- TCA Peel – TCA stands for TriChloroacetic Acid and will burn away outer layers of the skin. The amount of time this chemical peel is left on the skin will determine how many layers are burnt away. However, all a TCA peel will do is bleach the skin and make it seem as though the tattoo has been removed, when in fact the skin has just been lightened.
- Glycolic Acid Peel – This contains a mixture of lactic, tartaric, malic and glycolic acid and can be administered at home or by a dermatologist. The solution is meant to inflame the skin so your body can expel the tattoo ink, but it doesn’t get to the root of the problem. Therefore, it isn’t very effective and could result in pain or scarring. Whatsmore, a recent study showed that fluid lactic acid tattoo eraser caused depigmentation and hypertrophic scars.
- Acid injections – This invasive treatment involves taking a tattoo-like needle filled with acid and injecting it into the patient’s body. This attempts to flush out ink and bring it to the surface. Scabs full of the tattoo colour appear and when they fall off, take the ink with them. But Dr Jeannette Young, the chief health officer in Queensland, Australia said: “My issue is that we have heard of some serious complications because of it. There have been other people who have developed infections, there’s also been risks of altering the pigmentation of the skin.”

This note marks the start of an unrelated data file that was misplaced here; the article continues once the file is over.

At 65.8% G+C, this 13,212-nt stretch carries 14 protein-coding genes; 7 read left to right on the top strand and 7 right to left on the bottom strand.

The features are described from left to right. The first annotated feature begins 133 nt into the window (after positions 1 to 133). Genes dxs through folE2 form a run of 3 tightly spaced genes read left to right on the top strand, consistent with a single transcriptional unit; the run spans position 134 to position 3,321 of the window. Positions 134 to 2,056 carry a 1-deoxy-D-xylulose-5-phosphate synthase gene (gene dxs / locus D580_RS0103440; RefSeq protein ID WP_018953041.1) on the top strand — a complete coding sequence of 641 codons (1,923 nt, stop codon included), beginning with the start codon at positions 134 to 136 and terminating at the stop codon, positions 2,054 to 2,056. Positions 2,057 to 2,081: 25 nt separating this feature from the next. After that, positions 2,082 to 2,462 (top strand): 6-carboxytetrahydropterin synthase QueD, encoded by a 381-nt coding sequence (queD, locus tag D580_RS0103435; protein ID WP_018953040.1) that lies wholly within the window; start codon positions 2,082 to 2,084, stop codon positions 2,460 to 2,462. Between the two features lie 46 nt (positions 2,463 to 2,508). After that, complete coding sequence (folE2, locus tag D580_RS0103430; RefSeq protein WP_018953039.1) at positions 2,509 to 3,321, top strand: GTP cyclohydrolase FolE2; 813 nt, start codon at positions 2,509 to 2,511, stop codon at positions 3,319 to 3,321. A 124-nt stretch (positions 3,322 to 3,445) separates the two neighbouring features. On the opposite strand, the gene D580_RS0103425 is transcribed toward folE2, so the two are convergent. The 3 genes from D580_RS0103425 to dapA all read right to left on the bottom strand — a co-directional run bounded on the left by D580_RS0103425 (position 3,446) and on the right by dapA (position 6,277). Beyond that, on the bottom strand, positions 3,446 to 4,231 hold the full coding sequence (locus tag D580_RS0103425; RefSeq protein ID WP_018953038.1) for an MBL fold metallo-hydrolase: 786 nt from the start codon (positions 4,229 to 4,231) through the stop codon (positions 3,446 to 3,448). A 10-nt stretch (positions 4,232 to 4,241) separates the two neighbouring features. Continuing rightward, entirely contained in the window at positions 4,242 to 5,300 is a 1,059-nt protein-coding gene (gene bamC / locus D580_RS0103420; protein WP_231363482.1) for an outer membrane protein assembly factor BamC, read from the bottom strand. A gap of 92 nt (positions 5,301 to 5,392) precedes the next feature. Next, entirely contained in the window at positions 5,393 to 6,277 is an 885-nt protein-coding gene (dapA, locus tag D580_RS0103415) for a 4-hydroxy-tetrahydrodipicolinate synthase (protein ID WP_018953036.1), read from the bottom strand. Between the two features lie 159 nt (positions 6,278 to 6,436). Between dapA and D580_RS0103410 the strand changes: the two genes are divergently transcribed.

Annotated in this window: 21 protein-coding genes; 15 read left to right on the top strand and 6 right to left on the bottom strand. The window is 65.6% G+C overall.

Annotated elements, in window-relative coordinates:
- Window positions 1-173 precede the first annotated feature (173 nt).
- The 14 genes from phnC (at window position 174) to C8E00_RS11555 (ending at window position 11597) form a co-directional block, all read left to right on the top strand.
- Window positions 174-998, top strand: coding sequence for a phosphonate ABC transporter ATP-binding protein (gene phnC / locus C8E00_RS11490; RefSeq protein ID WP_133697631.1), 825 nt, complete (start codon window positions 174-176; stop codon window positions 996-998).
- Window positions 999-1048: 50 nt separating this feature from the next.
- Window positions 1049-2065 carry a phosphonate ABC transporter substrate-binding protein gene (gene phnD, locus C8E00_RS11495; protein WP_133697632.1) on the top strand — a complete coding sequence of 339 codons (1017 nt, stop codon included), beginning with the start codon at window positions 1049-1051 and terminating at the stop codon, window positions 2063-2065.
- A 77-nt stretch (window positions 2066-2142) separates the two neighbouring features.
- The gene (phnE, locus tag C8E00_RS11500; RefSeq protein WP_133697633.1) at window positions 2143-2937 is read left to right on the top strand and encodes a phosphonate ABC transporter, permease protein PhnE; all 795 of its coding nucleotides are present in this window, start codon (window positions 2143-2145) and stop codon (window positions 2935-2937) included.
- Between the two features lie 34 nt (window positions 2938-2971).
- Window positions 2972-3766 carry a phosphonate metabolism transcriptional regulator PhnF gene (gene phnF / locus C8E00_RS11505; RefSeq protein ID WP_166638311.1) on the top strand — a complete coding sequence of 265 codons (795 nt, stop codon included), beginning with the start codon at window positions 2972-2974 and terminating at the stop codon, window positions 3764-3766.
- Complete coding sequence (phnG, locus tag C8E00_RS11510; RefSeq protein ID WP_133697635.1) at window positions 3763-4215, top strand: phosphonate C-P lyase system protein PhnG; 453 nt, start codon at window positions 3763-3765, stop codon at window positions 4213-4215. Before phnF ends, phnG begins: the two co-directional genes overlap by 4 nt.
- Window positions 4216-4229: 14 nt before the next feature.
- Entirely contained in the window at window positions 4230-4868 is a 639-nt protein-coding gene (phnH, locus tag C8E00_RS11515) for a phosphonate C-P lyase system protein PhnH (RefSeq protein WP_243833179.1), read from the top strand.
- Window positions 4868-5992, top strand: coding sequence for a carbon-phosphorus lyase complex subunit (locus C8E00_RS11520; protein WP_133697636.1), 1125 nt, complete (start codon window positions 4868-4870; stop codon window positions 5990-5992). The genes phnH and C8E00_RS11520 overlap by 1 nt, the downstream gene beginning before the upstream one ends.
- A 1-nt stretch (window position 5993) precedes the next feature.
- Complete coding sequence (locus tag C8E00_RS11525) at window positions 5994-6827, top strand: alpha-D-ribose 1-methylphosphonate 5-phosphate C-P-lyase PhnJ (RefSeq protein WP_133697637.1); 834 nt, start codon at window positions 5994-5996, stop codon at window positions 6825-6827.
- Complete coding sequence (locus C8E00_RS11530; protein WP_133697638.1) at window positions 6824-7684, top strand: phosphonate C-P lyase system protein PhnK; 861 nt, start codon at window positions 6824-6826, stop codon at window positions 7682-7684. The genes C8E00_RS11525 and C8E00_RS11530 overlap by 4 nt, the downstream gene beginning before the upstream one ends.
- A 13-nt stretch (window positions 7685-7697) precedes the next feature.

Side effects: Pain, burning, weeping sores, itching, bruising, swelling, scabbing, discolouration, cicatrisation, infection and permanent scaring.
“The best method for tattoo remove is through the laser. Chemical peels and other modalities do not penetrate deep enough to remove the ink from the tattoo that is in the deeper dermal layer of the skin. “
Michele S. Green (MD), New York Dermatologist
Tattoo removal creams
The prospect of a DIY and pain-free cream, which will get rid of your tattoo in next to no time, is one that appeals to several people. But the phrase “If it’s too good to be true, then it probably is,” definitely applies here.
These creams usually contain chemicals including hydroquinone, kojic acid, alpha arbutin and TCA, which are meant to dissolve the tattoo from your skin. And while they may slightly fade your tattoo, these removal creams cannot access the layer of skin where ink is stored known as the dermis.
In addition to burning and irritating the skin, tattoo removal creams cause scaring, lots of false hope and a rather pointless dent in your bank account.